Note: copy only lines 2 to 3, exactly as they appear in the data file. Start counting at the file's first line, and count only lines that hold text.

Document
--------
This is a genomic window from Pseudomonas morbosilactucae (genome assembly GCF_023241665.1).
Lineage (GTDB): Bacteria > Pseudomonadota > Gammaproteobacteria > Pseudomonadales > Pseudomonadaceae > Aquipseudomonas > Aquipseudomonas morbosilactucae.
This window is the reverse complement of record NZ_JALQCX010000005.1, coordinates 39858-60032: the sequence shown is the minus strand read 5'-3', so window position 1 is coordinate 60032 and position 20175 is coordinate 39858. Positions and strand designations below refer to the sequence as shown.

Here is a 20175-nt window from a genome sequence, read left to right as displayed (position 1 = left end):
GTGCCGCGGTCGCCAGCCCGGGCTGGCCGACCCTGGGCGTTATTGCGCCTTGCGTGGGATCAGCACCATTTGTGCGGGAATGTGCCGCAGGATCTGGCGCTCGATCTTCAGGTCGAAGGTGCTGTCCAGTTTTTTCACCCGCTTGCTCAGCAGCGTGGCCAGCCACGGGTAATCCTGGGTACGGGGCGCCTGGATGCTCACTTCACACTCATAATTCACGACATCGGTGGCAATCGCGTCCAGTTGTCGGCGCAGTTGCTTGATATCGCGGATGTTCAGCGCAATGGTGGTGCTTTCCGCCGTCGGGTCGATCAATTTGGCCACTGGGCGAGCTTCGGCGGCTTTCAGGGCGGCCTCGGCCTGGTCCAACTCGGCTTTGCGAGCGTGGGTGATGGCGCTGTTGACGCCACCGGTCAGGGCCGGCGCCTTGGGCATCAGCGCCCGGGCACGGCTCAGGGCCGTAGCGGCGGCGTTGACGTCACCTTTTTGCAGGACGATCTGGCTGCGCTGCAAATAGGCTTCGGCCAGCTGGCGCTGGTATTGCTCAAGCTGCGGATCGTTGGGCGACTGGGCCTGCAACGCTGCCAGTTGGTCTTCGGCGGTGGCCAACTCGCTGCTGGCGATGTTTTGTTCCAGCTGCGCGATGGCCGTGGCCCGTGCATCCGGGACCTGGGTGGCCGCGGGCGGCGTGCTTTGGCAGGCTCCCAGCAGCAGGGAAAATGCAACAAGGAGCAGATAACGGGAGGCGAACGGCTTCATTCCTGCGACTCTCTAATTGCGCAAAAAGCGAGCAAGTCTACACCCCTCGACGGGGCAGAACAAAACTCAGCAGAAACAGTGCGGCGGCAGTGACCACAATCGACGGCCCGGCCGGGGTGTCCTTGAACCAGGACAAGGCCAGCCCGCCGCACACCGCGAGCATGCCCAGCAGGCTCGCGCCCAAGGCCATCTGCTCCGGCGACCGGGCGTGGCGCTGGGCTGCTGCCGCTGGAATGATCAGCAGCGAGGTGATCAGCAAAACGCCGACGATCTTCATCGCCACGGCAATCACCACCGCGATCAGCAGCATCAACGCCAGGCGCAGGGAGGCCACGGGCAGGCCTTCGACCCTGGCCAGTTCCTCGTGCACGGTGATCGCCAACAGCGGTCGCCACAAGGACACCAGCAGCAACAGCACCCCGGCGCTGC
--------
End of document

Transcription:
Lineage (GTDB): Bacteria > Pseudomonadota > Gammaproteobacteria > Pseudomonadales > Pseudomonadaceae > Aquipseudomonas > Aquipseudomonas morbosilactucae.
This window is the reverse complement of record NZ_JALQCX010000005.1, coordinates 39858-60032: the sequence shown is the minus strand read 5'-3', so window position 1 is coordinate 60032 and position 20175 is coordinate 39858. Positions and strand designations below refer to the sequence as shown.